Cracking Open the Kindle Fire HDBill Detwiler shows you how to remove the Kindle Fire HD's back cover, walks you through its redesigned interior, and compares the Amazon tablet to the Nexus 7 and Galaxy Tab 2 7.0.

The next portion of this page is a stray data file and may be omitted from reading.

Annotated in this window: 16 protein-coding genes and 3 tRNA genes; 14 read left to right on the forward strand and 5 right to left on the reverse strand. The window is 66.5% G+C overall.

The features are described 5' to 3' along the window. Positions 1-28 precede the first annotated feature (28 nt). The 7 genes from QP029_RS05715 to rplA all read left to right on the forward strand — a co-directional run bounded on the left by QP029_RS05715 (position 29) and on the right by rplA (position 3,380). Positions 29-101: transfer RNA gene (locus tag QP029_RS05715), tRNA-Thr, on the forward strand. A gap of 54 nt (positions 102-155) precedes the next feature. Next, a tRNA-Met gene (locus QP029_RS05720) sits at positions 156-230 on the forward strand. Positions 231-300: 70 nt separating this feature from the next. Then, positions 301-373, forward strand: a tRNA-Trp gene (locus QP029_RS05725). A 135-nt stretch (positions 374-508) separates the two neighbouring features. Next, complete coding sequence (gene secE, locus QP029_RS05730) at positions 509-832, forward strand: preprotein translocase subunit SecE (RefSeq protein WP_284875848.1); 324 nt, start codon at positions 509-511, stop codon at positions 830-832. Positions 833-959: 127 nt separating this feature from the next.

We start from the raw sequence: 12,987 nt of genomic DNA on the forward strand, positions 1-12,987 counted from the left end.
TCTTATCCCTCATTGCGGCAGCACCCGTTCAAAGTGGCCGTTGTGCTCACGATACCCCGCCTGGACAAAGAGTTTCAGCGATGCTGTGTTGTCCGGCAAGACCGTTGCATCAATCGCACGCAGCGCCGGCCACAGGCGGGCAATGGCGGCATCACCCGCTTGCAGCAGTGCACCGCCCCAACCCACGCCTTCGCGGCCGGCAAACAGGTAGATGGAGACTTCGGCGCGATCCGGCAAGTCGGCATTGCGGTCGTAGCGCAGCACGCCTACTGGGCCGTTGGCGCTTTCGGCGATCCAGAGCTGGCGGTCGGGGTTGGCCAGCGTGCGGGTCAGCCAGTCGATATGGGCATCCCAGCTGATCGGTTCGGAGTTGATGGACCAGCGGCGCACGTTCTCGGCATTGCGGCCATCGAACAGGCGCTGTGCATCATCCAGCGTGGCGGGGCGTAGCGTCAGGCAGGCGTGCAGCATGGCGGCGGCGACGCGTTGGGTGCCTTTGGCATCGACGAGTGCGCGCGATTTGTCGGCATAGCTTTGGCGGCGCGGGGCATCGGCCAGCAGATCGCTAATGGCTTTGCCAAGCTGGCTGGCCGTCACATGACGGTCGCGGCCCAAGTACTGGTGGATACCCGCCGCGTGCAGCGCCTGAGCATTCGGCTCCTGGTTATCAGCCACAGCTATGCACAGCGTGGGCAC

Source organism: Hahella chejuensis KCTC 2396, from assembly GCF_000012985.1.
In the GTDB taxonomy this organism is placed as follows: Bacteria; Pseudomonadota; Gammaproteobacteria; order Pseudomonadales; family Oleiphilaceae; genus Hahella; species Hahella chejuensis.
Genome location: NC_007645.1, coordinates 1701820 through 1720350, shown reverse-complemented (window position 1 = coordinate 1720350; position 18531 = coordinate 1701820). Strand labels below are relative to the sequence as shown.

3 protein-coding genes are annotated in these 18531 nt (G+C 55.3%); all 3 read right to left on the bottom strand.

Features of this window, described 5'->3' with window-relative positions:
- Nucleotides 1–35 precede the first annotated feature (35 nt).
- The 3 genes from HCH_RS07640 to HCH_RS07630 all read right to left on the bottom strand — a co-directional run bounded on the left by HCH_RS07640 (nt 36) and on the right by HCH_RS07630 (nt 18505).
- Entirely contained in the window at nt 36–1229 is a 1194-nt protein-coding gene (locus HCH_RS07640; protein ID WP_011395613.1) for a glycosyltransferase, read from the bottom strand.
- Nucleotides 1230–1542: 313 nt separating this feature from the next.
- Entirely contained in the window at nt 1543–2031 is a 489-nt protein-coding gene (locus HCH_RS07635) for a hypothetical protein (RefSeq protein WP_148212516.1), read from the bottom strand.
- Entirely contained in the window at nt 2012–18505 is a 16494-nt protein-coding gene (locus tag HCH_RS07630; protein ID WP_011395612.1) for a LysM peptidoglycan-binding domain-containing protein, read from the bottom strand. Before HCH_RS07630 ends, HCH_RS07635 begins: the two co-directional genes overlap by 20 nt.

-With a base price of $199. Amazon's Kindle Fire HD will do a lot for your money and while it's just as easy to crack open as the original fire, it has better hardware and a completely redesign interior. Let's pop this 7 inch tablets back cover and take a look inside. I'm Bill Detwiler and this is Cracking Open. Like the original Fire, the Kindle Fire HD is a snap to crack open with the help of a thin metal blade or plastic case opening tool, you can pop off the back cover, no tamper resistance screws here. Now, once inside, removing the internal component is also a straight forward process other than a single Torx T5 screw on the battery, you can remove all the interior screws with a Phillips 00 bit. Now after disconnecting a few cables; the battery, motherboard, speakers, headphone jack board and internal frame should all come out without much fuss. I have only a few complains about the tablet's internal design. First, the covered tape covering the part of the motherboard is a pain to remove. Second, you must remove motherboard before removing the right speaker and last, the wifi antenna is held to the internal frame and front panel with adhesive and must be detach to remove either part. Now at this point in the cracking open, I would normally complain about the tablet's display and front panel being fused together but not this time. The fire HD display and touch sensor are laminated together into a single layer of glass and this construction technique eliminates the air gap that forms when a traditional glass touch sensor is mounted over a separate panel. According to Amazon, by removing this gap, they may leave the screen easier to read and reduce glare. So how does the Fire HD stack up against other low cost 7 inch tablets like Google Nexus 7 and Samsung Galaxy Tab 2 7.0. Well, the Fire HD has a 1.2 gigahertz omap 4460 system on a chip and the Nexus 7 has a 1.3 gigahertz Tegra 3 SoC. Despite the 4460's support for dual-channel memory, the Tegra 3 is higher clock speed, 4 cores and better GPU give the Nexus a slight edge. The Galaxy Tab trails both the other tablets with its 1 gigahertz omap 4430 SoC. As for RAM, all 3 tablets have 1 gig of memory but the Nexus 7 uses DDR 3 SDRAM compared to the other tablets DDR2. When comparing storage, the base model Nexus 7 and Galaxy Tab 2 have 8 gigs while the entry level Fire HD has 16. The Galaxy however does have a micro SD card slot. All three have 7 inch display but the Fire HD and Nexus 7 screens operate in a resolution of 1280x800, with the Galaxy Tab 2 at 1024x600. When it comes to hardware, all 3 tablets have their pros and cons. If you want 2 cameras and expandable storage, the Galaxy Tab 2 is the way to go. If you want NFC and with Tegra 3 processor, it's the Nexus 7. And if you want myMO support, right and left speakers and the base model with 16 gig of storage, then the Fire HD is the one. But honestly, you can't really judge these tablets on hardware alone. As Cnet's Eric Franklin wrote in his review, it's not a question of which is better, it's more question of which is better for you. Now, like its predecessor, the Kindle Fire HD is really designed for heavy Amazon users and Amazon prime subscribers. Now to see more teardown photos and read my full hardware analysis, go to techrepublic.com/crackingopen. I'm Bill Detwiler thanks for watching.